Grouse moors are managed to provide an expanse of Common Heather (Calluna vulgaris), the main food source for Red Grouse. Although regimes vary, the main components of such management tend to be burning to encourage regeneration of heather, eradication of predators (which legally includes corvids, foxes and mustelids), and drainage of wet ground. It is certainly true that management for grouse has maintained areas of heather moorland habitat that might otherwise have been lost to agriculture or intensive forestry, and that such management can benefit certain other bird species such as Curlew (Numenius arquata) and Lapwing (Vanellus vanellus). It’s also true that Red Grouse is itself a declining species which is, to some extent, being maintained by management for shooting. These facts, along with the general impetus to conserve heather moorland, sometimes lead to grouse shooting being cited as an example of good management for biodiversity.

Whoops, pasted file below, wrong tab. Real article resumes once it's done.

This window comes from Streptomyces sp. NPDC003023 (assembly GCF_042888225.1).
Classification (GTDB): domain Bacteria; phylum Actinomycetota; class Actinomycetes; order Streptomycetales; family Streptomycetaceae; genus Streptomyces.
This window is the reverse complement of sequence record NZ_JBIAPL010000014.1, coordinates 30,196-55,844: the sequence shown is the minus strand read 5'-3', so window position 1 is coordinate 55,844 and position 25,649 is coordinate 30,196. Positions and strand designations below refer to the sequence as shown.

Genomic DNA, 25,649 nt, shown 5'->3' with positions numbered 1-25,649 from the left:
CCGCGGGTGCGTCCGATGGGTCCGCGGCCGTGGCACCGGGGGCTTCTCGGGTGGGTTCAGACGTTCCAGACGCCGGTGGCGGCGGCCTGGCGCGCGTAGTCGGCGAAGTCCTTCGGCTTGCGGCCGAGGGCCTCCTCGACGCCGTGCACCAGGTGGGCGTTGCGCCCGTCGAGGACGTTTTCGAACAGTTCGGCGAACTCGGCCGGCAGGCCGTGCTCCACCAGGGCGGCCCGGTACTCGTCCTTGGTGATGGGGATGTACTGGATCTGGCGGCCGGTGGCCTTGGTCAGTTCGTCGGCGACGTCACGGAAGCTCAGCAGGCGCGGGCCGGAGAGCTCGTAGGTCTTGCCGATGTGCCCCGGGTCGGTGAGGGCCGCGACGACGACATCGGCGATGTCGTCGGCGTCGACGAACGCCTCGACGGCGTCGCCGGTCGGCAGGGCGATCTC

I don’t subscribe to this opinion. The picture is admittedly complex, with both costs and benefits to wildlife from management for grouse, but the overall balance sheet for biodiversity is negative. It’s hard to see management for grouse as much more than a specialised form of livestock farming; the fact that the “livestock” is a wild endemic does not alter that basic impression. All management operations are geared towards maximising the density of Red Grouse, and effects on all other components of the ecosystem are subsidiary or incidental to that objective. Heather burning and drainage of moors tend to create a less diverse botanical community, with concomitant effects on other species, and burning can also exacerbate soil erosion if not very carefully controlled. The grouse themselves are encouraged to reach artificially high local densities so as to produce a “shootable surplus”, which tends to encourage the strongylosis parasite, and requiring grouse to be fed medicated meal to treat outbreaks. And of course there is the energetic elimination of predators – which the early demise of Bowland Betty reminds us, may not just include those which it is legal to kill.